I have followed the instructions on https://pixelfriedhof.com/en/remote-backup-your-raspberry-pi-with-ssh-via-terminal/ to remotely back up the SD of my Raspberry PI (I don't have access to the SD) and ended up with a ~6GB .gz file for a mostly empty 32GB SD card.

I followed the instructions on the same website to re-write the image on another SD card - although of 64GB size, if this matters. LUbuntu shows 2 partitions in the File explorer: boot, and rootfs. I can explore boot just fine, but rootfs does not have the eject icon next to it and I cannot explore it.

Since fdisk tells me there are 2 sane partitions (FAT and Linux) in the file contained within the .gz archive (which I can only assume to be a .img file), I have tried multiple ways to mount the other partition (kpartx is one of them, it tells me wrong filesystem for loop0p1, while I can mount loop0p2 which is boot for some reason ; I have tried mounting the img with offset as well) in vain.

Is it normal that I can't mount the image? I would like to check it's correctly made at least...

  • 1
    An image created with dd from a live system, like your link suggested, cannot ever be correctly made. You might get a useful almost-correct copy, but you could also end up either with something completely corrupt or - worse - something subtly corrupt that you don't notice until too late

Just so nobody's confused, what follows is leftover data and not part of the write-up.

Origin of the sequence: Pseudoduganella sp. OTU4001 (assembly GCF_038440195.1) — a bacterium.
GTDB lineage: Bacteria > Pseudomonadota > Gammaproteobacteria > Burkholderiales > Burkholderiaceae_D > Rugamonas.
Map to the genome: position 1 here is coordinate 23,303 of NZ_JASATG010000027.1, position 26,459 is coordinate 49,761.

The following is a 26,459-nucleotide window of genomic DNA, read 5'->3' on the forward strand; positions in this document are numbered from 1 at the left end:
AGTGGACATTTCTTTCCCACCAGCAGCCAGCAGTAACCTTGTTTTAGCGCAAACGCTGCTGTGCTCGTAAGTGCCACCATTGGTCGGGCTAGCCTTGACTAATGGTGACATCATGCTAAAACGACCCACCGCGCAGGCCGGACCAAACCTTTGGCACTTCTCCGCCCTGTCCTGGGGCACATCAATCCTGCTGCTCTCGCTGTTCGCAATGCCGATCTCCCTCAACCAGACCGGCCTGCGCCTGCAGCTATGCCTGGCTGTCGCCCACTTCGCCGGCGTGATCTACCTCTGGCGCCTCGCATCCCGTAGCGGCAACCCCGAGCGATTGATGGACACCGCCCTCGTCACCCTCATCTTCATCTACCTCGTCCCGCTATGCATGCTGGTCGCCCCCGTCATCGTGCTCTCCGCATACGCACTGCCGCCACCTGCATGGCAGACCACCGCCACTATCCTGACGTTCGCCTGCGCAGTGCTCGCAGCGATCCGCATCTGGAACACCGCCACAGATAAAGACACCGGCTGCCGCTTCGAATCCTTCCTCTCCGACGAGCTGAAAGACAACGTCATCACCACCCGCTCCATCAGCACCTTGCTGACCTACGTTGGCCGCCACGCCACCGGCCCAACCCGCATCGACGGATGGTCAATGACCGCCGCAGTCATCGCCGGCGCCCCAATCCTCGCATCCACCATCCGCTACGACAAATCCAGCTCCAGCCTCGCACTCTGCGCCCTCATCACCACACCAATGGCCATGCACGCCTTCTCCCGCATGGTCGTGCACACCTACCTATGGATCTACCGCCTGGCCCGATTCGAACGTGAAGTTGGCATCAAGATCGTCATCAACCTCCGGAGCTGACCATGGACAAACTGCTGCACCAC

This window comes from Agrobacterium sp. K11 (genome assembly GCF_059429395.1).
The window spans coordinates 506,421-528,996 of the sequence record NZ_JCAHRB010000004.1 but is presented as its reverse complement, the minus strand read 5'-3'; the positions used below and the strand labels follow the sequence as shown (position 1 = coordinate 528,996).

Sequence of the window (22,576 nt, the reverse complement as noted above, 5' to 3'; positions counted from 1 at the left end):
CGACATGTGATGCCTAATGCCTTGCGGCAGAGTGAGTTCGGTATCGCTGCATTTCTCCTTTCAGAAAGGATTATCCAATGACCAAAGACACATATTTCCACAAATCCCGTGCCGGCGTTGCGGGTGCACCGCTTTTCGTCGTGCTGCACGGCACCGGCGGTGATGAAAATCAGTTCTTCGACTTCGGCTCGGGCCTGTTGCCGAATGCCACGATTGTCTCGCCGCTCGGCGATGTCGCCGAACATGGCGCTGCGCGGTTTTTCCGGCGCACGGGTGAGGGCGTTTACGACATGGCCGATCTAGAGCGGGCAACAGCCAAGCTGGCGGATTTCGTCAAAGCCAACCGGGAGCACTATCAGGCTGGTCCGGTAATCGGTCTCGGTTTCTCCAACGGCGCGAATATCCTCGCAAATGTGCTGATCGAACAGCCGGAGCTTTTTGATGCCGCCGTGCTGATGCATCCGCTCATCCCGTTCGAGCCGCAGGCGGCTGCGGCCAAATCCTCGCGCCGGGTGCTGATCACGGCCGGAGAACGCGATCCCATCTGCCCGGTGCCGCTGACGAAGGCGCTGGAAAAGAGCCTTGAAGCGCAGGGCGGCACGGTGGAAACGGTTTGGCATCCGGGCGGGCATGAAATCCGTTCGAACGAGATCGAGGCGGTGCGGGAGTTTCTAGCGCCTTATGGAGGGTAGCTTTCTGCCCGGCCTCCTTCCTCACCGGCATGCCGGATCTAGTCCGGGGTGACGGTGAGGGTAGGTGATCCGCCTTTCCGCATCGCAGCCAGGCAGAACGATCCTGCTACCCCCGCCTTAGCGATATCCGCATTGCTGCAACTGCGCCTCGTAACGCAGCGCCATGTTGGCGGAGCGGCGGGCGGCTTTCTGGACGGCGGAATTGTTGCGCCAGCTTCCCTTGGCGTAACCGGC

– roaima
    Nov 5, 2020 at 12:27

1 Answer 1


You should be able to mount the partitions, but you must understand the difference between the image and the partitions.

The image contains two partitions. You can (should) not mount the image, but you should mount the partitions. So, from the command-line that would be:

$ sudo -s
# losetup -Pf 2018-11-13-raspbian-stretch.img
# ls /dev/loop*
/dev/loop-control  /dev/loop0p1  /dev/loop1  /dev/loop3  /dev/loop5  /dev/loop7
/dev/loop0         /dev/loop0p2  /dev/loop2  /dev/loop4  /dev/loop6
# mount /dev/loop0p2 /mnt
# ls /mnt
bin  boot  dev  etc  home  lib  lost+found  media  mnt  opt  proc  root  run  sbin  srv  sys  tmp  usr  var

With losetup, you set-up a loopback device for the image. -P (or --partscan if you like typing) forces the kernel to scan the partition table on a newly created loop device. It therefore creates the p1 and p2 devices for partition 1 and partition 2.

Now, you have a device for both partitions that you can mount.

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